My two cents on the Coronavirus: the Italian 'pandemia'

March 2, 2020

I’m typing with the humble pretension to be a war reporter in the hot spot of conflict. To be the eyes and ears for my hypothetical audience. To face crucial events in the making of history. But I’m just back from Italy, where I met thecoronavirus’.



I haven’t been touched by what seems to be a global health crisis up until now. From the safety of HM’s land – at least, until my departure a week ago - I thought I was safe and sound. I looked around me from the top of my impregnable tower, listlessly inspecting what was going on in Italy. I thought it was too much noise for nothing, and I carried on with my life as normal. Indeed, COVID-19 isn’t the first virus spreading across the globe and, not by chance, from inland China. I hope you’re not too young or illiterate not to recall the SARS or the avian flu. 


I knew little about COVID-19 until I flew back to visit my mom in… hospital. That’s another story. This post won’t be about the adrenaline flowing from my brain to my veins, while I find myself in a hospital maze. This will be the next chapter if I am safe in my isolation.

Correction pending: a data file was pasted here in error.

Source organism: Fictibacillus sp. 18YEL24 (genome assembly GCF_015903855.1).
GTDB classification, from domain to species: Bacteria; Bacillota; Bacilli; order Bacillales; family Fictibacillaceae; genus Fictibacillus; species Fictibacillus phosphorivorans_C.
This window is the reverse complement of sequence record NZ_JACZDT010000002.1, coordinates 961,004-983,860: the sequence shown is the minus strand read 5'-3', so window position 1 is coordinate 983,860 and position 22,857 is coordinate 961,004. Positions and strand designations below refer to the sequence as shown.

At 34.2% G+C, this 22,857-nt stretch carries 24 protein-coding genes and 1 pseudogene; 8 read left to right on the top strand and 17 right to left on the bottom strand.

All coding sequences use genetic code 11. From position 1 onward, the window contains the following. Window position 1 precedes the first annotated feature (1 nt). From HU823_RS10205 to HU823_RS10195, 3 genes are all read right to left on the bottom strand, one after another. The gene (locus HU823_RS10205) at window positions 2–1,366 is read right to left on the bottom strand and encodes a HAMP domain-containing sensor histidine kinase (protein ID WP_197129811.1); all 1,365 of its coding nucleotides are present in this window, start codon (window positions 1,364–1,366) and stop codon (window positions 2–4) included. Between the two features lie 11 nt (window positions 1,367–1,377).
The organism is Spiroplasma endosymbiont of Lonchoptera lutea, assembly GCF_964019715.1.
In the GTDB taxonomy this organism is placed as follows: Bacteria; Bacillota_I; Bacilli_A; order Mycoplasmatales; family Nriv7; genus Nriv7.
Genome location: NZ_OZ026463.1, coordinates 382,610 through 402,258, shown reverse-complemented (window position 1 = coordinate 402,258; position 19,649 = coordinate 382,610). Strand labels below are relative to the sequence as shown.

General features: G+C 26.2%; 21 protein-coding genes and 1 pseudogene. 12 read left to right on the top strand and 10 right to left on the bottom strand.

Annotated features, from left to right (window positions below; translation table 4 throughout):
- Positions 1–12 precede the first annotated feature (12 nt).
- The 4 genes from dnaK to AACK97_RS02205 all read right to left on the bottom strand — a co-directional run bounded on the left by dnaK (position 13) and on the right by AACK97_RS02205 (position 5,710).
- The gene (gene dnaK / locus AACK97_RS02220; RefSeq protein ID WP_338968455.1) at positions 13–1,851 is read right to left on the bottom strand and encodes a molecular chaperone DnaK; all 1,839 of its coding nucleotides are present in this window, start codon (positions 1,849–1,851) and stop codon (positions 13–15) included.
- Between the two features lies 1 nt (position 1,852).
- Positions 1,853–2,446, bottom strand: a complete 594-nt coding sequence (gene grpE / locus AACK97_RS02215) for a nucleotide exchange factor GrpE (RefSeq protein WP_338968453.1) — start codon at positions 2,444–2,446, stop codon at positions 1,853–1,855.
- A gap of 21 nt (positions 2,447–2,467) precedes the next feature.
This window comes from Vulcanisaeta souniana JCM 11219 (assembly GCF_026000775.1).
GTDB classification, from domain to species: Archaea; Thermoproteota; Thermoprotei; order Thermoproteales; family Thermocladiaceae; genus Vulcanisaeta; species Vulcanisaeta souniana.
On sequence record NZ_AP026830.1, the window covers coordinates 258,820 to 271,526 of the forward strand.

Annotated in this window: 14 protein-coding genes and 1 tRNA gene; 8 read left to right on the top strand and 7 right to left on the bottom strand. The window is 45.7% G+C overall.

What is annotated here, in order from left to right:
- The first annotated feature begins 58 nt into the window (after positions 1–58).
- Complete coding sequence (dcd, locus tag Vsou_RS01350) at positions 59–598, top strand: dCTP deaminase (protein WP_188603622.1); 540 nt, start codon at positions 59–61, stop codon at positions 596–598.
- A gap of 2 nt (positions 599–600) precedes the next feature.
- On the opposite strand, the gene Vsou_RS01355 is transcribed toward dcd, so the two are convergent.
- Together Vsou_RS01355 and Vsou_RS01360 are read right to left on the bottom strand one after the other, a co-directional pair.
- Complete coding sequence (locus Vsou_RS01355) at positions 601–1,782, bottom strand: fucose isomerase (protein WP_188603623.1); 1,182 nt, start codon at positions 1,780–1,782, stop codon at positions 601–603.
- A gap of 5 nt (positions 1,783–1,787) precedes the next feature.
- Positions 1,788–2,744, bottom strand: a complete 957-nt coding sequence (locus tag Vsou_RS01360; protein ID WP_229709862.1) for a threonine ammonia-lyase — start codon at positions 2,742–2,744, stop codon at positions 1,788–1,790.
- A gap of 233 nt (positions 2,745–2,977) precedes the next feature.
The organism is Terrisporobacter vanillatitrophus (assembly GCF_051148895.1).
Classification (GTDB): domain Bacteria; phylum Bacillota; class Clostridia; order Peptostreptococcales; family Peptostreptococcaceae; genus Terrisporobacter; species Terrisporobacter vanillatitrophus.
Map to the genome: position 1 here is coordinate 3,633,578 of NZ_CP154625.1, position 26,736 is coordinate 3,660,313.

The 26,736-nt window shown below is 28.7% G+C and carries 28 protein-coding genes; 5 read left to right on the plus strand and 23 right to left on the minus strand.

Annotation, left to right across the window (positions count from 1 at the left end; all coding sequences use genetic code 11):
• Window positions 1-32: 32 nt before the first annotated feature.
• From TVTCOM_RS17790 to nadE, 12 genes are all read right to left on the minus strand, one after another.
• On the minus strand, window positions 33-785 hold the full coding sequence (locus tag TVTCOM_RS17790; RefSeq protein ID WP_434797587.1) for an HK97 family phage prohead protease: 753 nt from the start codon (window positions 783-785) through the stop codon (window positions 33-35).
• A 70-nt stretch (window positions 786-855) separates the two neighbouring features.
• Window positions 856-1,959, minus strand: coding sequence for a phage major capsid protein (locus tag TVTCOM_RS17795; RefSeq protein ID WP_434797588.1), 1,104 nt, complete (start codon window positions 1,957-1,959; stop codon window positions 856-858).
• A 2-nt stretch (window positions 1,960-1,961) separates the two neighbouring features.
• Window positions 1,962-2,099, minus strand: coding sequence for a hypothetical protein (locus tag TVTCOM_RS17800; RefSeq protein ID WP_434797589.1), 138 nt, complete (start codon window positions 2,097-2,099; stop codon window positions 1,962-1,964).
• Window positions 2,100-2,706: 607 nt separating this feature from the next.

Landing at Roma Fiumicino opened my eyes and catapulted me in that chaotic reality, which is the daily Italy I remember. My current hometown, Birmingham, sees a variety of faces and the fear of the foreign(er) hasn’t much sense. The Asiatic community is lively, especially around the Edgbaston campus, where young Chinese and Korean students wearing a white or a black mask are a daily presence. Bumping into these young people casts no shadow of suspect or terror. Their custom has more to do with cool trends, habits and pollution rather than the flu and global concerns! But then, as soon as I put my feet in that Italian airport, I saw the first Europeans wearing masks, of all varieties. Surgical: checked! Respiratory: checked! A catalogue of products and clumsy attempts to self-prevention. I got my cold body scanned prior to officially stepping onto Italic land by a small team, which wasn’t eager to follow correct health procedures. 




The array of ‘funny’ behaviours continued onboard of the Leonardo Express from Fiumicino to Roma Termini for my joy and my laughs. Young and old, there was no distinction in my fellow passengers; they were just a small portion of the population concerned about public exposure. 
Here, what I saw and experienced: in front of each other, a guy with a respiratory mask checks his mobile; while a man is sweating copiously with a disposable piece. He had no fear to remove his protection to have his chewing gum. Once in Rome, everything seems back to the normality to me. I take a tram, I cross a bridge in Trastevere, I stomp cobblestones streets, and I see groups of cool guys living, as usual, breathing freely (as usual). Where’s the pressure, then? Is it over?